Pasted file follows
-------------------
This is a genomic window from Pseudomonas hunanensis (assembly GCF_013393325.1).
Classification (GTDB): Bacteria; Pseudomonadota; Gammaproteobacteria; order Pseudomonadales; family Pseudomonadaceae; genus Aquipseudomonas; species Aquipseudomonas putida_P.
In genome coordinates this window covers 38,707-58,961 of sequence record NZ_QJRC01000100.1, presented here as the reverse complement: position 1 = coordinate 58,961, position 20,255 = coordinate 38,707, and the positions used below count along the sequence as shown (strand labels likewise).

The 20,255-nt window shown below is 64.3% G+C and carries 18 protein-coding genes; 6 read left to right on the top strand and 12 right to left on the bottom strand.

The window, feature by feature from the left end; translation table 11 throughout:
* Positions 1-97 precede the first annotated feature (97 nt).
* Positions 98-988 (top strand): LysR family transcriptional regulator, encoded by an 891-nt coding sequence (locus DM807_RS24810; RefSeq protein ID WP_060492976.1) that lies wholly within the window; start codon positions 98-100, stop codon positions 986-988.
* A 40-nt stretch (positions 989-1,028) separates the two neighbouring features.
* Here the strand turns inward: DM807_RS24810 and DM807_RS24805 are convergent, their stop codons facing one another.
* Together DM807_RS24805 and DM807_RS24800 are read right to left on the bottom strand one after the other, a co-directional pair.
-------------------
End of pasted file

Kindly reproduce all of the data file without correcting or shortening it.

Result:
This is a genomic window from Pseudomonas hunanensis (assembly GCF_013393325.1).
Classification (GTDB): Bacteria; Pseudomonadota; Gammaproteobacteria; order Pseudomonadales; family Pseudomonadaceae; genus Aquipseudomonas; species Aquipseudomonas putida_P.
In genome coordinates this window covers 38,707-58,961 of sequence record NZ_QJRC01000100.1, presented here as the reverse complement: position 1 = coordinate 58,961, position 20,255 = coordinate 38,707, and the positions used below count along the sequence as shown (strand labels likewise).

The 20,255-nt window shown below is 64.3% G+C and carries 18 protein-coding genes; 6 read left to right on the top strand and 12 right to left on the bottom strand.

The window, feature by feature from the left end; translation table 11 throughout:
* Positions 1-97 precede the first annotated feature (97 nt).
* Positions 98-988 (top strand): LysR family transcriptional regulator, encoded by an 891-nt coding sequence (locus DM807_RS24810; RefSeq protein ID WP_060492976.1) that lies wholly within the window; start codon positions 98-100, stop codon positions 986-988.
* A 40-nt stretch (positions 989-1,028) separates the two neighbouring features.
* Here the strand turns inward: DM807_RS24810 and DM807_RS24805 are convergent, their stop codons facing one another.
* Together DM807_RS24805 and DM807_RS24800 are read right to left on the bottom strand one after the other, a co-directional pair.